Missing, murdered inquiry stalled by government red tape: report

Inquiry leaders say Ottawa caused an eight month delay

The commissioners of the inquiry into missing and murdered Indigenous women and girls are blaming federal red tape for the delays that have plagued the inquiry so far.

In an interim report out today, entitled “Our Women and Girls are Sacred,” the inquiry says the federal government’s procurement and contracting policies resulted in an eight-month delay setting up offices.

The report says those offices initially had to operate without proper phones, internet and office equipment, and that there were long delays in procuring the material necessary for staffers to do their work.

“We have faced several obstacles from a bureaucratic and procedural and policy perspective in getting our national inquiry up and running and mobilized all across Canada,” chief commissioner Marion Buller told a news conference.

“We need enough time to do the job properly, to hear from families and survivors who want to speak to us, to hear from institutions about their policies and procedures, and to hear from experts in human rights and other topics.”

Buller compared the work of the inquiry to that of the five-year Truth and Reconciliation Commission, which explored the legacy of Canada’s residential school system — a tragedy that was purely historical in scope, she said.

“Our problems are historical and ongoing,” Buller said — a suggestion that perhaps her inquiry will need at least as long as the TRC, if not longer.

“Indigenous women and girls are suffering violence. That somehow has become normalized, and that is a national tragedy … it comes back to how long it’s going to take to do this right.”

As the inquiry’s work continues to ramp up and gain profile, more and more people are coming forward who want to be heard, she added. Of all 900 people who have come forward so far, 100 of them registered in the last month alone.

Commissioners Brian Eyolfson and Qajaq Robinson told the news conference that racist and colonialist attitudes have been a pervasive theme of what witnesses have been telling the inquiry.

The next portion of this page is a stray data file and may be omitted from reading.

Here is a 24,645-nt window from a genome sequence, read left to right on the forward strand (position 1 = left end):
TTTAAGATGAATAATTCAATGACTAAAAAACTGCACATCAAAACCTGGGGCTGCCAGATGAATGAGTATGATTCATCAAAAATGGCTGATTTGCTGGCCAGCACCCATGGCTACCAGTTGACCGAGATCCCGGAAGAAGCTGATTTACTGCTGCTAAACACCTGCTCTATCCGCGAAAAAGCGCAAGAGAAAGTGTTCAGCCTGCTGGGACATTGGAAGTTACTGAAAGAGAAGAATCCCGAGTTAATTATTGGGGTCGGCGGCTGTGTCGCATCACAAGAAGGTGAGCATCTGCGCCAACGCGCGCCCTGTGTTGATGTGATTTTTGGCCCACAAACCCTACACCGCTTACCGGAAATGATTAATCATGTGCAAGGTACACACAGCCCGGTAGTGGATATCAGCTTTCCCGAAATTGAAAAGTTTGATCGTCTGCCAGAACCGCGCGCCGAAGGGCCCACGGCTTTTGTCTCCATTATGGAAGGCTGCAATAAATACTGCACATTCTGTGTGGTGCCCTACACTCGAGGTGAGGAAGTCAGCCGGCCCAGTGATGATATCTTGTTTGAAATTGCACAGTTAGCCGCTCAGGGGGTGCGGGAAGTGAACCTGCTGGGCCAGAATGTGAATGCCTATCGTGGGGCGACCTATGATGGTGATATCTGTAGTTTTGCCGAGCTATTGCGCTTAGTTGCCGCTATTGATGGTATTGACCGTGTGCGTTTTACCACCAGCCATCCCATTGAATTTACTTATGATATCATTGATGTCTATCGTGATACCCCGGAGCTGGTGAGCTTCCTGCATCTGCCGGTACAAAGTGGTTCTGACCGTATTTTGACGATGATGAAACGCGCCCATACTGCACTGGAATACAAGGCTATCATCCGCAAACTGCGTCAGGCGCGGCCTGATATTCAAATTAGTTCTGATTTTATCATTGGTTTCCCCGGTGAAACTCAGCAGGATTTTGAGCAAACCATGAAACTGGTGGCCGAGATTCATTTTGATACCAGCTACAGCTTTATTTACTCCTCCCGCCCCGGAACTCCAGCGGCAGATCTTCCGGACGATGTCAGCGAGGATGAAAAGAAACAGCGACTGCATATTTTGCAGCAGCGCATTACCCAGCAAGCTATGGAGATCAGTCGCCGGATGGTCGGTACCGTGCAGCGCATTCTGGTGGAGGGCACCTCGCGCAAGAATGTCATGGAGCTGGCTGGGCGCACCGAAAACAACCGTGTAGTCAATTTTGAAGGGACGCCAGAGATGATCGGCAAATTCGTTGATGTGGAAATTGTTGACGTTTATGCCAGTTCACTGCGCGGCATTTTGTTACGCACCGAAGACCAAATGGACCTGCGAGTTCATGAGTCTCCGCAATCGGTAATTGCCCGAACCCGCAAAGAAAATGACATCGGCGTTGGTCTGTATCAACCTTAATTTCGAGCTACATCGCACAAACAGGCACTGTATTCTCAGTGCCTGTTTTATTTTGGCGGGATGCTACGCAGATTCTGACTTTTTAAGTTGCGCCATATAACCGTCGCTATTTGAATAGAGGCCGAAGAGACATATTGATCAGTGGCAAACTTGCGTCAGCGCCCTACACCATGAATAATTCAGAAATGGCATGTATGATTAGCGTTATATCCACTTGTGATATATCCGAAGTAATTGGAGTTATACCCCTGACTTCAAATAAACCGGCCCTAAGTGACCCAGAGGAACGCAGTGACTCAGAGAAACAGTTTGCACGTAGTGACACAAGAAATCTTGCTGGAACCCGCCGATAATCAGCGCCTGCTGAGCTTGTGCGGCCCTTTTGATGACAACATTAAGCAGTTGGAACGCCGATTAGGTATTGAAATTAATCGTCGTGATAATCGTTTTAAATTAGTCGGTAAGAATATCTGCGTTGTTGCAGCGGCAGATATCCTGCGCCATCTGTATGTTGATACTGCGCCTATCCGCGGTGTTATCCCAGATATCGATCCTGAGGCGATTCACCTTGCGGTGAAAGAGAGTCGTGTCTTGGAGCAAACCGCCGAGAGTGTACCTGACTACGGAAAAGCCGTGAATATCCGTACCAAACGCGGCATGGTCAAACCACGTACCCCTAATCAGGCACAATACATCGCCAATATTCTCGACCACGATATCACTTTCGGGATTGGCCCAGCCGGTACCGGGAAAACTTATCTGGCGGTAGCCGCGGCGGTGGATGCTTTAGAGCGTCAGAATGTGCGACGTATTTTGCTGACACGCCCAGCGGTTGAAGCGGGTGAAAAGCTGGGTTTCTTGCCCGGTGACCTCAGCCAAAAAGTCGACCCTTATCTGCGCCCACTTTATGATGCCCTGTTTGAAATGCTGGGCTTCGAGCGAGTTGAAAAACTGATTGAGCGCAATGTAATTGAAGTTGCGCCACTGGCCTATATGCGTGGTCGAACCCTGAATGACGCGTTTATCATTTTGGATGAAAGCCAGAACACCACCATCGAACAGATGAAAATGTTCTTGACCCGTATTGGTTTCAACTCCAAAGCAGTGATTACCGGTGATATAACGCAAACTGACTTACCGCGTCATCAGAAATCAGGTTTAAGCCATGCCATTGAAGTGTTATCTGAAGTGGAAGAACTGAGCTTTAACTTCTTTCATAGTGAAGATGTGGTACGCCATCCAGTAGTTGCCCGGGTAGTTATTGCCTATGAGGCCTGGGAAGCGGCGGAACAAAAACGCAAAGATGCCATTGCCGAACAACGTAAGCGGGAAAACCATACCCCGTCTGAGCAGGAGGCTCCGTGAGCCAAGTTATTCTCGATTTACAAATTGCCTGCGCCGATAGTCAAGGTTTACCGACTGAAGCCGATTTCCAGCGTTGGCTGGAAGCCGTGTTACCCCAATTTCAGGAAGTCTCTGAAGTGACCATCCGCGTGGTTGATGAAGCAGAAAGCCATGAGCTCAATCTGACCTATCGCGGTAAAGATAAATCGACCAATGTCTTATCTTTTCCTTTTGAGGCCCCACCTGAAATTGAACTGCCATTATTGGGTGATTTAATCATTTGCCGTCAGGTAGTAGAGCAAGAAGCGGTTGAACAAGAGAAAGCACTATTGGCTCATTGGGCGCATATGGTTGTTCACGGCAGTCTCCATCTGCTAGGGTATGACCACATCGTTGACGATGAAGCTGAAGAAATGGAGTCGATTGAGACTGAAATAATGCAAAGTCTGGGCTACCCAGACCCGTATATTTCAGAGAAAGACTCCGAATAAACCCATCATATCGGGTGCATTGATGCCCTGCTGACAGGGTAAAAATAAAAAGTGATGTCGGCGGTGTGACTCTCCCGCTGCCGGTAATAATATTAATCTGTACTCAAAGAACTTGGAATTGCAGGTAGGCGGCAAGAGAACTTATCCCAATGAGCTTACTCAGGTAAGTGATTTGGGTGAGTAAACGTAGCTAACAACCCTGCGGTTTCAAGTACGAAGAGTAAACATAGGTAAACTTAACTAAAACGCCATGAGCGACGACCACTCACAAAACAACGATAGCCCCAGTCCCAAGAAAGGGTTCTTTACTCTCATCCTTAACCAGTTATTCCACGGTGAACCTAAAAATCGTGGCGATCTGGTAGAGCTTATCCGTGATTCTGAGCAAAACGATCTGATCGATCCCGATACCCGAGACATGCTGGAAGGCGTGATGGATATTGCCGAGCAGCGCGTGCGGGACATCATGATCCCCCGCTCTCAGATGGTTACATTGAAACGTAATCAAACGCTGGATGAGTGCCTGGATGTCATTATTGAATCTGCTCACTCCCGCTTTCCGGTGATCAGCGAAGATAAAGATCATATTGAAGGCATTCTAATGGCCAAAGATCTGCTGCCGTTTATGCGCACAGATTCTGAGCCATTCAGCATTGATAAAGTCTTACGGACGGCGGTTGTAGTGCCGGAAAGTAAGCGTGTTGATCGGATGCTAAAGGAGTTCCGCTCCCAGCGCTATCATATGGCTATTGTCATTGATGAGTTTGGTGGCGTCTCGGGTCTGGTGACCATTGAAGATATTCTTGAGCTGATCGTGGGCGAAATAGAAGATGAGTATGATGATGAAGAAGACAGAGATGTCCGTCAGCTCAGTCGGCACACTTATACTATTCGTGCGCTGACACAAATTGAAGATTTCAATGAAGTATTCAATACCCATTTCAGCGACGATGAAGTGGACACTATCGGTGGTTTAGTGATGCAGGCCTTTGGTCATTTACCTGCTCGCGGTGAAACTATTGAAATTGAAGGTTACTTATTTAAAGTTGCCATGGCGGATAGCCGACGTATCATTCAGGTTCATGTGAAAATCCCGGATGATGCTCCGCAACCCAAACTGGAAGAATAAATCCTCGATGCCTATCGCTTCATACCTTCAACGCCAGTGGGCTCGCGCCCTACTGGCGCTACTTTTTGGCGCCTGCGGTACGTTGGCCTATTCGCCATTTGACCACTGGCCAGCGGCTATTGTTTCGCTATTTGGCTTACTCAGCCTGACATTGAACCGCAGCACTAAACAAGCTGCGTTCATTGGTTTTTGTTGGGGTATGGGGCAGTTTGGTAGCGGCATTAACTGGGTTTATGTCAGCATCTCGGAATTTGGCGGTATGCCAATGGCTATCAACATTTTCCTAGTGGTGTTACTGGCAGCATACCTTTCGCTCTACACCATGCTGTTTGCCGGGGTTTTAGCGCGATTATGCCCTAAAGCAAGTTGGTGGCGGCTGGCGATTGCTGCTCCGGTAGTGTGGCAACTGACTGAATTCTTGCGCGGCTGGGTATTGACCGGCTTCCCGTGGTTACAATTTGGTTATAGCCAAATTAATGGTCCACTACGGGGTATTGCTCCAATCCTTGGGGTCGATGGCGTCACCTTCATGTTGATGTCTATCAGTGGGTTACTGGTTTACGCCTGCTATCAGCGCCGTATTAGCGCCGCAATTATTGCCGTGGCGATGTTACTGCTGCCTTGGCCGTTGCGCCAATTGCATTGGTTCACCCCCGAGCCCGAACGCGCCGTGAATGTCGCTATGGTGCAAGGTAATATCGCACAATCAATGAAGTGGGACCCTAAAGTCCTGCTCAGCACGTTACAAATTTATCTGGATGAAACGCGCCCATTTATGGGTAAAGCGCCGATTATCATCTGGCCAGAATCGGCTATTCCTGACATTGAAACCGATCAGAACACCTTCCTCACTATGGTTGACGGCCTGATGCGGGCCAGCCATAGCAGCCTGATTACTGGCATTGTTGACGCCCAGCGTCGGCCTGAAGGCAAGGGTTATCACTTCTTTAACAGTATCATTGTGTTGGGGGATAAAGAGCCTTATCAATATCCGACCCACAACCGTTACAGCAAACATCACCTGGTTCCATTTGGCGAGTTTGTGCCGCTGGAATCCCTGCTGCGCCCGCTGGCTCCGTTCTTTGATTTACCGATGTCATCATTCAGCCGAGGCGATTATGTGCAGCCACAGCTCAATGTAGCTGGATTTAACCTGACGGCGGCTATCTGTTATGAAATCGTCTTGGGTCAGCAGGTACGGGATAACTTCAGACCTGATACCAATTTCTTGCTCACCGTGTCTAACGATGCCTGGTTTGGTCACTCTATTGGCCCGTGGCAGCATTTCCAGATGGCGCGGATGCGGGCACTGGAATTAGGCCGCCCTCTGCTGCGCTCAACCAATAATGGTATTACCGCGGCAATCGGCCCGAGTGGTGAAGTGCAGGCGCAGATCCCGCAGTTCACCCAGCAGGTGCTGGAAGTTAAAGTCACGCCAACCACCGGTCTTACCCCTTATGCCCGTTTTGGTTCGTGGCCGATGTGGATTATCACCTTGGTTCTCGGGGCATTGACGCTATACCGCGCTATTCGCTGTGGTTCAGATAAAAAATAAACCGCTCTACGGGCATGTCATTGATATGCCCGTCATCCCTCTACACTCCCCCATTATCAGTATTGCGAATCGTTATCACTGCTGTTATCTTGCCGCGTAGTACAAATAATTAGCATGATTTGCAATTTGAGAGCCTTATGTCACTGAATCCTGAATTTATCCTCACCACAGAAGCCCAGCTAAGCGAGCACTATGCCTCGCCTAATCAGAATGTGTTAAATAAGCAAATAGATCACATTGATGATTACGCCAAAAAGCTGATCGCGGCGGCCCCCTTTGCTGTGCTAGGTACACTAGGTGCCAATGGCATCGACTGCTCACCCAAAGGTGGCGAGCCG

“They did this morning, and yesterday, and the day before,” Robinson said.

The commissioners say the inquiry has to adhere to human resources, information technology and contracting rules that apply to all areas of the federal government, restrictions that they say have badly impaired the inquiry’s ability to contract the necessary people and services.

The federal Liberal government has already earmarked $53.8 million over two years for the inquiry, which is aimed at examining the patterns and factors underlying the systemic causes of violence against Aboriginal women and girls in Canada.

The Canadian Press

Get local stories you won't find anywhere else right to your inbox.
Sign up here

Just Posted

Spill response vessel arrives in Port Alberni

Base isn’t finished, but team is ready for emergencies

Port Alberni will have a salmon derby on Labour Day after all

Alberni Valley Tyee Club reveals ‘socially distanced’ derby only for Labour Day 2020

NIC practical nursing students hone skills on pandemic’s front line

‘It also has become clear that this is my thing,’ – NIC practical nursing student Breanna Patterson

Fisherman snags barracuda off Vancouver Island in rare encounter

Ferocious fish, not native to Canada, was netted and released in Alberni Inlet

Vancouver Island family loses everything after house fire next door

Friends of Paula and Clifford Lucas are raising funds to help the young family

B.C. records 62 new COVID-19 cases, two deaths since Friday

Province has just over 200 active cases

Canadians torn on scaling back COVID-19 benefits to save money: poll

Of those surveyed, 78 per cent said they were worried about the size of the deficit

‘Trauma equals addiction’ – why some seek solace in illicit substances

Part 2: Many pushed into addiction by ‘toxic stress,’ says White Rock psychologist

Hotel rooms for B.C. homeless too hasty, NDP government told

Businesses forced out, but crime goes down, minister says

Suspicious fire quenched before reaching gunpowder in Nanaimo’s historic Bastion

Probe underway in basement blaze that erupted near where powder stored to fire signature cannons

Duncan model makes quarter finals in ‘Maxim’ magazine contest

Brandee Peart among top one per cent left in competition

Wage subsidy will be extended until December amid post-COVID reopening: Trudeau

Trudeau said the extension will ‘give greater certainty and support to businesses’

B.C. government prepares for COVID-19 economic recovery efforts

New measures after July consultation, Carole James says

Most Read